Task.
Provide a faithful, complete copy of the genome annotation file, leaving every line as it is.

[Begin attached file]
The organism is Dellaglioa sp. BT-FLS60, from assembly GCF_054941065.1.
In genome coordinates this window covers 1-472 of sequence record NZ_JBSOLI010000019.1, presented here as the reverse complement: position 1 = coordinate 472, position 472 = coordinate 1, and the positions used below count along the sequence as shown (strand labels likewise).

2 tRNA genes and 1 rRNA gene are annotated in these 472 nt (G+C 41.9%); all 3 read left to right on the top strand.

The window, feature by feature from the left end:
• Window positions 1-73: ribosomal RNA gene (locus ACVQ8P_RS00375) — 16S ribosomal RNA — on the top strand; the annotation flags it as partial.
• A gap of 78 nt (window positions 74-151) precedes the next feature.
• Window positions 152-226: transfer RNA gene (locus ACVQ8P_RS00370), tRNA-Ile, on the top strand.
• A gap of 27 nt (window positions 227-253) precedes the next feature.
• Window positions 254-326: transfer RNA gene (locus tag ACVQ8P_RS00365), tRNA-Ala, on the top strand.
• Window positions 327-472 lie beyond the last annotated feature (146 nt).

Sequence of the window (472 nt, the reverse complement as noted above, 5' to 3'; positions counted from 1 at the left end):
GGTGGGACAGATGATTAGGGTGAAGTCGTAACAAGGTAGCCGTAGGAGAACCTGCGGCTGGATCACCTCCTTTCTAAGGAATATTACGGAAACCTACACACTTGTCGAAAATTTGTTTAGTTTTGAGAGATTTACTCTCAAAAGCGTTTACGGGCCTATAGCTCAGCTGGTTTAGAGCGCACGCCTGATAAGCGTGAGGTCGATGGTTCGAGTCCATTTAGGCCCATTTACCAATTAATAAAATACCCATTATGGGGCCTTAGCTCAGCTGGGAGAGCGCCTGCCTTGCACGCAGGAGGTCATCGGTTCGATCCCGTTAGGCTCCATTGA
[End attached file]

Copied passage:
The organism is Dellaglioa sp. BT-FLS60, from assembly GCF_054941065.1.
In genome coordinates this window covers 1-472 of sequence record NZ_JBSOLI010000019.1, presented here as the reverse complement: position 1 = coordinate 472, position 472 = coordinate 1, and the positions used below count along the sequence as shown (strand labels likewise).

2 tRNA genes and 1 rRNA gene are annotated in these 472 nt (G+C 41.9%); all 3 read left to right on the top strand.

The window, feature by feature from the left end:
• Window positions 1-73: ribosomal RNA gene (locus ACVQ8P_RS00375) — 16S ribosomal RNA — on the top strand; the annotation flags it as partial.
• A gap of 78 nt (window positions 74-151) precedes the next feature.
• Window positions 152-226: transfer RNA gene (locus ACVQ8P_RS00370), tRNA-Ile, on the top strand.
• A gap of 27 nt (window positions 227-253) precedes the next feature.
• Window positions 254-326: transfer RNA gene (locus tag ACVQ8P_RS00365), tRNA-Ala, on the top strand.
• Window positions 327-472 lie beyond the last annotated feature (146 nt).

Sequence of the window (472 nt, the reverse complement as noted above, 5' to 3'; positions counted from 1 at the left end):
GGTGGGACAGATGATTAGGGTGAAGTCGTAACAAGGTAGCCGTAGGAGAACCTGCGGCTGGATCACCTCCTTTCTAAGGAATATTACGGAAACCTACACACTTGTCGAAAATTTGTTTAGTTTTGAGAGATTTACTCTCAAAAGCGTTTACGGGCCTATAGCTCAGCTGGTTTAGAGCGCACGCCTGATAAGCGTGAGGTCGATGGTTCGAGTCCATTTAGGCCCATTTACCAATTAATAAAATACCCATTATGGGGCCTTAGCTCAGCTGGGAGAGCGCCTGCCTTGCACGCAGGAGGTCATCGGTTCGATCCCGTTAGGCTCCATTGA